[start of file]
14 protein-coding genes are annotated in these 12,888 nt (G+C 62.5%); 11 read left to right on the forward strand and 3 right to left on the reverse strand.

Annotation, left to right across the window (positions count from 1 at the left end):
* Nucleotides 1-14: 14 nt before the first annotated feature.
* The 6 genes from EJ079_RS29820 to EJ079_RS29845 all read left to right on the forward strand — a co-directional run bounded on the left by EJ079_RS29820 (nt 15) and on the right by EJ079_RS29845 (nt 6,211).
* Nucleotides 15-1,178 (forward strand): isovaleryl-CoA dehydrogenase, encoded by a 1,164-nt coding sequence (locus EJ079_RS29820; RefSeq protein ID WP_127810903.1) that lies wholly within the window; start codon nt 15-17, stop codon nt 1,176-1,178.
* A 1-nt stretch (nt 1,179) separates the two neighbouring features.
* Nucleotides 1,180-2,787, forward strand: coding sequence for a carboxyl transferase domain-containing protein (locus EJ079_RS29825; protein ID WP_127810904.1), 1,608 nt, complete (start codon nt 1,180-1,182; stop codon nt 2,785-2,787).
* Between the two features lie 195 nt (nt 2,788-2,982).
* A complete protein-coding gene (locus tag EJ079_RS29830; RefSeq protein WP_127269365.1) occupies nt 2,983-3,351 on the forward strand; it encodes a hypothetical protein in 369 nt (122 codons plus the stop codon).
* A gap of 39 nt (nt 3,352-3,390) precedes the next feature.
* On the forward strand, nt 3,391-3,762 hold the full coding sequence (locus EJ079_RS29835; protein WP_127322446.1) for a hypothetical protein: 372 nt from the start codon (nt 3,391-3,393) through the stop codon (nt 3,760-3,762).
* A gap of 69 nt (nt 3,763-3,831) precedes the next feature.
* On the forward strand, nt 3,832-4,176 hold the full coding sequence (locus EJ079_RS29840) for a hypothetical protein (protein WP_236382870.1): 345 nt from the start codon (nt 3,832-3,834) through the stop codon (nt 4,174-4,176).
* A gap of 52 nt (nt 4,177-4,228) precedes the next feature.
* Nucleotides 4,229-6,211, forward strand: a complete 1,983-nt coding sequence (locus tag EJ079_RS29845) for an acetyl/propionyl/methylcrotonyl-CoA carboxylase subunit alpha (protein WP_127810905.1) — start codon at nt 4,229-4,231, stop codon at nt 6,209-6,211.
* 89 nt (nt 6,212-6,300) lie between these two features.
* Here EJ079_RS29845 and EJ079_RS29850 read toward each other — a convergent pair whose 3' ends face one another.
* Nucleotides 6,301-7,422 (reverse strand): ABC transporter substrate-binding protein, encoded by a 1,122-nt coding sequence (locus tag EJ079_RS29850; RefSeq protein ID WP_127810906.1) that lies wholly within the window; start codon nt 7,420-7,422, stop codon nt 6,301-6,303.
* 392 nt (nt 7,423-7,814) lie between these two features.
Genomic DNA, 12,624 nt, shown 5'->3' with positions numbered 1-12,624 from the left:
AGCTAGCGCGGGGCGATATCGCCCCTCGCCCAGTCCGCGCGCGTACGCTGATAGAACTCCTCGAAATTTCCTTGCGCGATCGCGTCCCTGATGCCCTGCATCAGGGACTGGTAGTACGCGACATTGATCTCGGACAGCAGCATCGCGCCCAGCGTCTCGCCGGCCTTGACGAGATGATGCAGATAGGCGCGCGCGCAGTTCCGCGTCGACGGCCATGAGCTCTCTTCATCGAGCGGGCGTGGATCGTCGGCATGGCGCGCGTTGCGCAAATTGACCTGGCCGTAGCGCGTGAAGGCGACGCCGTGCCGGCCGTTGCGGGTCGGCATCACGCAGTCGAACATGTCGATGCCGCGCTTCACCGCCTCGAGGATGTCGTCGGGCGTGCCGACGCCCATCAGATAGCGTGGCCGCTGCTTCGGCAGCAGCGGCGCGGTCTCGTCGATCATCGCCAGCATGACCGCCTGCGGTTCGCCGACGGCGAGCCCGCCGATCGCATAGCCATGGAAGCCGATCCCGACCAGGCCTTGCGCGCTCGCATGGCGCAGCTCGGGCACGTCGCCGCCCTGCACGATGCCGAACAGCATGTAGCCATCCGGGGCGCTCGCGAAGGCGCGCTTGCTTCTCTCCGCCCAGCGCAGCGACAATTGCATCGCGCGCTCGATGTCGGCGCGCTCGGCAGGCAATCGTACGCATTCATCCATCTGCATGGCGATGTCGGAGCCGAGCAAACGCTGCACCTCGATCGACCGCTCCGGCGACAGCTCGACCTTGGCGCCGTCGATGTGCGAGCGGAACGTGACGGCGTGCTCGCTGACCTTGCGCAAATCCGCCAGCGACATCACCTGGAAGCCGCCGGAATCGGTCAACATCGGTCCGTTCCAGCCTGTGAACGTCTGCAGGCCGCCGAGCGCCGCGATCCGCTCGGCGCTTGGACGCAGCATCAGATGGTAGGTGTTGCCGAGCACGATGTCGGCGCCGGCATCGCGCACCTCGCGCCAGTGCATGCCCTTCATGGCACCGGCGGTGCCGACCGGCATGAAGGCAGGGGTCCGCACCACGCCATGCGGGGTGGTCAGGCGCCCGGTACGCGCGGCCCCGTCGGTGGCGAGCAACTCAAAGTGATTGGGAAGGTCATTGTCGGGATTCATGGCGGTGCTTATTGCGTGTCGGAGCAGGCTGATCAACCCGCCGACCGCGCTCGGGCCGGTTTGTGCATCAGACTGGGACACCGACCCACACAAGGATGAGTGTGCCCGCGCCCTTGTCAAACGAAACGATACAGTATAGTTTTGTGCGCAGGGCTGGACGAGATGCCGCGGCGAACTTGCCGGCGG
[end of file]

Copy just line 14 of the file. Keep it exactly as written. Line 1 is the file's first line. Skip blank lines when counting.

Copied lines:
* A gap of 52 nt (nt 4,177-4,228) precedes the next feature.